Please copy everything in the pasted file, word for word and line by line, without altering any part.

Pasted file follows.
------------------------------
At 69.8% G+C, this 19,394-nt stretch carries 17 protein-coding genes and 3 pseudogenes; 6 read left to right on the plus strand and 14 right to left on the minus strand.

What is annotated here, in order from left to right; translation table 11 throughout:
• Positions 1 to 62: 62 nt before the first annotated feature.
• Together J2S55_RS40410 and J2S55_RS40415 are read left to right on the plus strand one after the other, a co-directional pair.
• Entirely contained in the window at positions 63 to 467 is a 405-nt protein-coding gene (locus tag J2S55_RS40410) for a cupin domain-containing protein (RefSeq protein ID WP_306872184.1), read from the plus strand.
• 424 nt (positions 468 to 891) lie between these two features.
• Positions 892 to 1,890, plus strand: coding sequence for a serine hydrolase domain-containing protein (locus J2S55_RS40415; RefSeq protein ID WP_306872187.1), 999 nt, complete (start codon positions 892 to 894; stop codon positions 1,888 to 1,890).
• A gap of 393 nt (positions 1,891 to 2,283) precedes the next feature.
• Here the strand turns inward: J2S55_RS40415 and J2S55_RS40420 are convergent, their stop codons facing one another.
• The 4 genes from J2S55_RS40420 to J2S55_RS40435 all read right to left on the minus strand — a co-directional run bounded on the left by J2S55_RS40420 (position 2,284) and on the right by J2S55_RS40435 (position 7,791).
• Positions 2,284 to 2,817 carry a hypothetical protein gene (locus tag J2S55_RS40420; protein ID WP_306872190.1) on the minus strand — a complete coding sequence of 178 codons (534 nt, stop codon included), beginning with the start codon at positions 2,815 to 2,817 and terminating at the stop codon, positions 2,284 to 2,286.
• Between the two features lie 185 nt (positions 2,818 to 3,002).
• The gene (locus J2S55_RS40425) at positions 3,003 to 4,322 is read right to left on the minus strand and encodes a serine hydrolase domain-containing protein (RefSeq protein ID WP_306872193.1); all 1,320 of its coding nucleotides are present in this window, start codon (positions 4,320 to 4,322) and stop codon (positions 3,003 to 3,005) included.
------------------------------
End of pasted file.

At 69.8% G+C, this 19,394-nt stretch carries 17 protein-coding genes and 3 pseudogenes; 6 read left to right on the plus strand and 14 right to left on the minus strand.

What is annotated here, in order from left to right; translation table 11 throughout:
• Positions 1 to 62: 62 nt before the first annotated feature.
• Together J2S55_RS40410 and J2S55_RS40415 are read left to right on the plus strand one after the other, a co-directional pair.
• Entirely contained in the window at positions 63 to 467 is a 405-nt protein-coding gene (locus tag J2S55_RS40410) for a cupin domain-containing protein (RefSeq protein ID WP_306872184.1), read from the plus strand.
• 424 nt (positions 468 to 891) lie between these two features.
• Positions 892 to 1,890, plus strand: coding sequence for a serine hydrolase domain-containing protein (locus J2S55_RS40415; RefSeq protein ID WP_306872187.1), 999 nt, complete (start codon positions 892 to 894; stop codon positions 1,888 to 1,890).
• A gap of 393 nt (positions 1,891 to 2,283) precedes the next feature.
• Here the strand turns inward: J2S55_RS40415 and J2S55_RS40420 are convergent, their stop codons facing one another.
• The 4 genes from J2S55_RS40420 to J2S55_RS40435 all read right to left on the minus strand — a co-directional run bounded on the left by J2S55_RS40420 (position 2,284) and on the right by J2S55_RS40435 (position 7,791).
• Positions 2,284 to 2,817 carry a hypothetical protein gene (locus tag J2S55_RS40420; protein ID WP_306872190.1) on the minus strand — a complete coding sequence of 178 codons (534 nt, stop codon included), beginning with the start codon at positions 2,815 to 2,817 and terminating at the stop codon, positions 2,284 to 2,286.
• Between the two features lie 185 nt (positions 2,818 to 3,002).
• The gene (locus J2S55_RS40425) at positions 3,003 to 4,322 is read right to left on the minus strand and encodes a serine hydrolase domain-containing protein (RefSeq protein ID WP_306872193.1); all 1,320 of its coding nucleotides are present in this window, start codon (positions 4,320 to 4,322) and stop codon (positions 3,003 to 3,005) included.